Lea Salonga asks: 'Are you just blindly following religion?'

MANILA, Philippines – For multi-awarded theater actress Lea Salonga, "because they said so" was not a valid reason to oppose controversial issues such as same-sex marriage and the reproductive health (RH) law.

In an interview on Rappler Talk on Monday, August 10, Salonga urged critics of the RH law and same-sex marriage to critically examine their reasons and not base their opposition on a religious standpoint or what others told them to follow.

The acclaimed Filipino singer has been vocal on social media about her support on the two issues, which continues to be a divisive topic in the predominantly Catholic Philippine society.

The RH law, which provides universal access to reproductive health services and information, was finally passed into law after nearly 14 years in Congress despite strong pushback from influential church leaders, who claimed that the law was pro-abortion and anti-life. 

Speaking to Rappler, Salonga said that she decided to "do the right thing" by backing the law, which she believes would help poor women who often had no access to RH services. 

Salonga recalled how she used to get tweets and social media posts from fans who would praise her work, but tell her that they were not in favor of her support for the RH law.

Unacceptable reasoning

To them, Salonga posed this question: "Why? If it had nothing to do with religion, why [are you opposing this]? Are you just blindly following religion? Or did you actually stop, think about it, then make a stand?"

"If you're just blindly following, kasi sabi ng pari, 'wag ka sumunod, that is a reasoning I will not accept," she added.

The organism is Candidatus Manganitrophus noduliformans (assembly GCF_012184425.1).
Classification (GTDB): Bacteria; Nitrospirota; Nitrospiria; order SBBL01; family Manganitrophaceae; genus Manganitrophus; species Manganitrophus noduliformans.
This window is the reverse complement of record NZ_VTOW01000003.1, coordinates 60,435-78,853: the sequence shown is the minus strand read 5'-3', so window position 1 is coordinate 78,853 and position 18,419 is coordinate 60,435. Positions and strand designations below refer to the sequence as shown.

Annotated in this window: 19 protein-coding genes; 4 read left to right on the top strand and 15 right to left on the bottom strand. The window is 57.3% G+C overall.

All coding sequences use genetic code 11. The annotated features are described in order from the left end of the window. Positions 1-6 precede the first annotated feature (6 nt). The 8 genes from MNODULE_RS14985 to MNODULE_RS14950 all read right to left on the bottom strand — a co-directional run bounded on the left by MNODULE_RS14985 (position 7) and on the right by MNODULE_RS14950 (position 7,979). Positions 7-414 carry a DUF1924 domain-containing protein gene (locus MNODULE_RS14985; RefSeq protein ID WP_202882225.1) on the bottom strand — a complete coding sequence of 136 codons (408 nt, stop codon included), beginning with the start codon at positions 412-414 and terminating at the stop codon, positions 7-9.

She had the same sentiments for critics of same-sex marriage, who often cite the Bible to assert their argument that marriage must only be between a man and a woman.

In response, Salonga also quoted two commandments from the Bible.

"Jesus gave two commandments: 'Love God with all of your heart and all of your soul.' And the second one is, 'Love your neighbor as yourself.' So did he say, 'Unless that person happens to be gay, or lesbian, or trans'? Last I checked, those words were not in the Bible. I'm not going to make an assumption that Jesus Christ, more than 2000 years ago, made those exceptions," she said.

The singer added, "For those of you who are against marriage equality, you have to ask yourselves why. I will not accept 'Because my priest said so.'"

While many Filipinos like her are vocal about marriage equality, Salonga believes that Philippine society is not yet ready to back same-sex marriage.

A Facebook trend showed that Filipino netizens support marriage equality, but a May 2015 poll conducted by Laylo Research Strategies showed that 7 out of 10 Filipinos oppose it.

"We may be too religious as a society. I'm not saying that as a slam against religion, it's just a state of our world, we're not ready. This country is not yet ready," Salonga said. – Rappler.com